Tribunal Criminal Tribunal for the Former Yugoslavia

Page 20985

1 Wednesday, 5th May, 1999

2 (Open session)

3 --- Upon commencing at 10.03 a.m.

4 JUDGE JORDA: Please be seated.

5 Mr. Registrar, will you ask the witness to come in?

6 (The accused/witness entered court)

7 JUDGE JORDA: Good morning to the

8 interpreters, the court reporters, the counsel for the

9 Prosecution, the counsel for the Defence. Good morning

10 to the witness, General Blaskic.

11 Mr. Registrar, I'm just waiting for the

12 witness to get set up and put on his headphones for me

13 to greet him.

14 Mr. Registrar, will you please keep track of

15 the time of the cross-examination?

16 THE REGISTRAR: Yes, Mr. President. I am

17 doing so as much as possible.

18 JUDGE JORDA: So that at the end of each

19 week, on Friday, you can tell the counsel of the

20 Prosecution how much time is left so that they can

21 manage the time better.

22 THE REGISTRAR: Yes, Mr. President.

23 JUDGE JORDA: We have made a provisional

24 timetable, and we'll be talking about that later, to

25 try and finish with our work by the end of the month of

Page 20986

1 July.

2 Mr. Kehoe, you have the floor.

3 MR. KEHOE: Yes, Mr. President, thank you.

4 Good morning Mr. President, Your Honours, counsel.

5 Q. Good morning, General.

6 A. Good morning, Mr. Prosecutor.

7 WITNESS: TIHOMIR BLASKIC (Resumed)

8 Cross-examined by Mr. Kehoe:

9 Q. Now, General, at the end of yesterday we were

10 discussing document 406/2 that was executed by Mate

11 Boban and Dario Kordic, and in there they wanted to

12 proclaim a Croatian Banovina. Now, General, what is

13 this Banovina? Can you explain that to the Judges?

14 A. I can try to explain. As far as I was aware,

15 this was an area which had been agreed in the former

16 Yugoslavia between Croatian political representatives

17 and Serbian political representatives, so as to avoid

18 the conflict over the institutional set-up of the former

19 Yugoslavia. That was the name of this administrative

20 entity or unit, the Banovina.

21 Q. Let us take a look at it and get a little bit

22 more specific.

23 MR. KEHOE: Mr. Registrar, if we could take a

24 look at, first, Prosecutor's Exhibit 16. If we could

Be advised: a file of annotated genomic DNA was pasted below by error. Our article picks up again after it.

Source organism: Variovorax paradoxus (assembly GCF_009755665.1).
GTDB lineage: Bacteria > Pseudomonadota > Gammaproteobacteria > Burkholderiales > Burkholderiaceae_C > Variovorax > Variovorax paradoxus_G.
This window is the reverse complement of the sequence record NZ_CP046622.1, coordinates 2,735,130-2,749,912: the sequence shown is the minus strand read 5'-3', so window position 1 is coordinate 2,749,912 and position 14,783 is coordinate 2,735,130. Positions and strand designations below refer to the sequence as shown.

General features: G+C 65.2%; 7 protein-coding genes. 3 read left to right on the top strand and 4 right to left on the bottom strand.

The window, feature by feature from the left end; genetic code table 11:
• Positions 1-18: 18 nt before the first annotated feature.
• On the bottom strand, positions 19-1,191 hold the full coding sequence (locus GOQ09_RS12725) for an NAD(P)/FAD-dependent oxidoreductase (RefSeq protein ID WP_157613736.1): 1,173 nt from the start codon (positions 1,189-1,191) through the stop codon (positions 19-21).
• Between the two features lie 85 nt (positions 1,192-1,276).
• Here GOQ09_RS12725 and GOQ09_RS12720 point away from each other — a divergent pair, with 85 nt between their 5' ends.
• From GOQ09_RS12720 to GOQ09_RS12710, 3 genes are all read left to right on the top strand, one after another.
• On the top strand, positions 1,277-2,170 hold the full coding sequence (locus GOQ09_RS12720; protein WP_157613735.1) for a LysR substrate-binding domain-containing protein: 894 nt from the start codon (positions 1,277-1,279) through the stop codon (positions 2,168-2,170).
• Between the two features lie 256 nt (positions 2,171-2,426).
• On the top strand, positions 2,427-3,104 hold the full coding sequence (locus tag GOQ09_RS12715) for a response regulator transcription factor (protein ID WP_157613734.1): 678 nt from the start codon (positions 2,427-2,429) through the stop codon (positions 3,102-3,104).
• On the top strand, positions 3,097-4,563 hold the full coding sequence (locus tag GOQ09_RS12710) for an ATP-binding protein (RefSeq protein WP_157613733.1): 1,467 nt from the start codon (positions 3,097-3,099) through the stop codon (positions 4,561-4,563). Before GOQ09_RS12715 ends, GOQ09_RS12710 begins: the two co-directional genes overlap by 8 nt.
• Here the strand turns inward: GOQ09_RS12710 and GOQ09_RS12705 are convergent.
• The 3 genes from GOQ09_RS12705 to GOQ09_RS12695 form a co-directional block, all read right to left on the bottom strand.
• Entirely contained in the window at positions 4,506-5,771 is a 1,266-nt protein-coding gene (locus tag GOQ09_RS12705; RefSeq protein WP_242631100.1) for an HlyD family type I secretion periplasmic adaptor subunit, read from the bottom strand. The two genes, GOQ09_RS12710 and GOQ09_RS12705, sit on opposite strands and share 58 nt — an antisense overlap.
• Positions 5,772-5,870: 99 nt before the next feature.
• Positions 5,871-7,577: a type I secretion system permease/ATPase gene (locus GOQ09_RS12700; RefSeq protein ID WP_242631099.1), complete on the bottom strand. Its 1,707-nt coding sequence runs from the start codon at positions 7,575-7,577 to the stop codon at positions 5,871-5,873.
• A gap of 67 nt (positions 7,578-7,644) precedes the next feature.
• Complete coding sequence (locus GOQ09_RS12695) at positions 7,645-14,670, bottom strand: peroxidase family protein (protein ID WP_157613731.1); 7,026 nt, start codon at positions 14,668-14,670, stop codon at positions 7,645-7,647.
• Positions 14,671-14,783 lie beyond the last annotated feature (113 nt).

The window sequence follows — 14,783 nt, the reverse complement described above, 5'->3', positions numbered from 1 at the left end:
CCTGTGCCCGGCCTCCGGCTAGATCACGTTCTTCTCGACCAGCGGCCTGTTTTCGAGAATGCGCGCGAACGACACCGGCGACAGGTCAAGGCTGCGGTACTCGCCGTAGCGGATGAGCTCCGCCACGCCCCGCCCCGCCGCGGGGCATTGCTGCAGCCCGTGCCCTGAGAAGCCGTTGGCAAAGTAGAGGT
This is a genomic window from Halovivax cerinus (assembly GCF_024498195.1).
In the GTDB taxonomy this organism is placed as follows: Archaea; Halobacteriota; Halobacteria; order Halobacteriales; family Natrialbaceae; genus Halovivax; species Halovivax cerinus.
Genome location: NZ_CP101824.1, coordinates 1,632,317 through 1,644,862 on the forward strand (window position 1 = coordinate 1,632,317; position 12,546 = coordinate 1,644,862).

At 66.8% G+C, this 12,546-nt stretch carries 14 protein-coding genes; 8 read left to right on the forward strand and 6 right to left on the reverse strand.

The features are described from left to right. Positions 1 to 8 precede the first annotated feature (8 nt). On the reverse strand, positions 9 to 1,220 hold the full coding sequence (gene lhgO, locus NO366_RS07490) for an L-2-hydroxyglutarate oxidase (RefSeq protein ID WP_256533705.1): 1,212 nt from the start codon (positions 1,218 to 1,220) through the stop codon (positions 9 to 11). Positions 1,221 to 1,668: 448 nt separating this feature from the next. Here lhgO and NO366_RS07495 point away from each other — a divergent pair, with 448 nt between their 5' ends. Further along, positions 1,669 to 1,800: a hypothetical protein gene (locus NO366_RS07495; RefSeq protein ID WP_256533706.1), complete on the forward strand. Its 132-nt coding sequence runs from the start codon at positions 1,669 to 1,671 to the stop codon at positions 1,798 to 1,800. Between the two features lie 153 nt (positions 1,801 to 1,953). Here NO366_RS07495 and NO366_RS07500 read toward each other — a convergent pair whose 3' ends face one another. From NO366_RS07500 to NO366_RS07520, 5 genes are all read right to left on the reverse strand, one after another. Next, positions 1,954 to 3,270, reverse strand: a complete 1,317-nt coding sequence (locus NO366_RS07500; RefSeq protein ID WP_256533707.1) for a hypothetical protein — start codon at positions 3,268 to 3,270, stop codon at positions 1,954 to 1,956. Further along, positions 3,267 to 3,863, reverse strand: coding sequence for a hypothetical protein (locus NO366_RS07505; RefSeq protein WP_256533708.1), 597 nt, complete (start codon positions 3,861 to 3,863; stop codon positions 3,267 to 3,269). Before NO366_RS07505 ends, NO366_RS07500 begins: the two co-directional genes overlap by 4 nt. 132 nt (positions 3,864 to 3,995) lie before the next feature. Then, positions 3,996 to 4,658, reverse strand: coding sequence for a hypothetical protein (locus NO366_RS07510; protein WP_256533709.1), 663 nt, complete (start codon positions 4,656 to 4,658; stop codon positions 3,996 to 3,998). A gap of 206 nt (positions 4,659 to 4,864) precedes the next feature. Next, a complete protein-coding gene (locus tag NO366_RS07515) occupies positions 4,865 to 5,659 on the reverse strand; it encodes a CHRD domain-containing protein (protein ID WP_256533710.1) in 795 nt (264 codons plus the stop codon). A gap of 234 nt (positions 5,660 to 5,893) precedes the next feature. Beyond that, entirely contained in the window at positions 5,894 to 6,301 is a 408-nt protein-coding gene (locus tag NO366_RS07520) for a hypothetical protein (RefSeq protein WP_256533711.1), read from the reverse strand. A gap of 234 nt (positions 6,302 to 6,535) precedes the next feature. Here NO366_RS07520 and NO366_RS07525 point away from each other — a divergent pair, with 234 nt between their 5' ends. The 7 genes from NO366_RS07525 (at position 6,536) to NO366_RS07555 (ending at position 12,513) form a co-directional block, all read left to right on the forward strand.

25 put that on the ELMO. That's it. Thank you.

Page 20987

1 Q. Now, General, this is a map of the Croatian

2 Banovina that Mr. Donia talked about. Of course, this

3 is an agreement that was signed in 1939, sometimes

4 called the Cvetkovic Macek Sporozum, sometimes just

5 called the Banovina agreement but, nevertheless, take a

6 look at this map from 1939, and the green portion,

7 according to Mr. Donia's testimony, encompasses the

8 Croatian Banovina.

9 Now, you would agree with me, General, that

10 this map engulfs large portions of what is now

11 Bosnia-Herzegovina; does it not?

12 A. I don't know which map you're referring to.

13 I see two maps here. According to my knowledge and,

14 Your Honours, I'm really not a historian and I do not

15 consider myself qualified to interpret this, but this

16 map represents Yugoslavia and the organisation of

17 Yugoslavia into Banovinas, which we can see from the

18 map. There is no need for me to list them.

19 This other map --

20 MR. KEHOE: Let us move that back down,

21 Mr. Usher.

22 Q. That's what we're going to talk about,

23 General. We're going to talk about this larger map,

24 the large shaded green area which is the Croatian

25 Banovina. If you need to take that off the ELMO to

Page 20988

1 take a look at it closely you can do so, but in looking

2 at that map, that Croatian Banovina incorporates large

3 portions of the present day Bosnia-Herzegovina; doesn't

4 it?

5 A. I would need to have a look at it closely,

6 because I don't know what you mean when you say "large

7 portions."

8 Q. Take a look at it, General.

9 A. Yes. From the map we see that it does

10 embrace parts of Bosnia-Herzegovina, like the town of

11 Derventa, Gradacac, Brcko. Then to the south Livno,

12 Tomislavgrad, Konjic, Mostar, Ljubuski, Stolac,

13 Bugojno, Travnik.

14 Q. Based on this map, with Travnik and you see

15 Fojnica --

16 JUDGE JORDA: Could it be placed on the ELMO

17 again, General Blaskic, so that the Judges can see the

18 map too? Thank you.

19 MR. KEHOE: If we can move it over to the

20 left a bit because we're going to focus on that large

21 area. That's very good. Thank you.

22 Q. Now, General, can you point on that map to

23 Travnik for the Court so that the Court can get the

24 frame of reference here? That's Travnik. Now, that

25 area where you now have the pointer around Travnik is

Page 20989

1 the approximate area of the Lasva Valley; isn't it?

2 A. Yes. Travnik does belong to the area which

3 usually the local inhabitants call the Lasva Valley,

4 the area where the Lasva River flows.

5 Q. Now, just to once again reference this map,

6 Zenica is outside the Croatian Banovina; isn't it? If

7 you could point to that, please, the town of Zenica.

8 That is in white, is it not, outside the Banovina?

9 A. Yes. Zenica, Zepce, Maglaj, Teslic, all the

10 area of the Zepce region are outside the Banovina as

11 well as Kiseljak, Kresevo, Kakanj, and probably Vares

12 too.

13 Q. Just to reference ourselves, General, I want

14 you to take a look at another map, which is Exhibit 17,

15 which is the independent state of Croatia map as of

16 1941.

17 General, take a look at this map. This, for

18 reference purposes, was testified to by Mr. Donia, as

19 the independent state of Croatia, basically the entire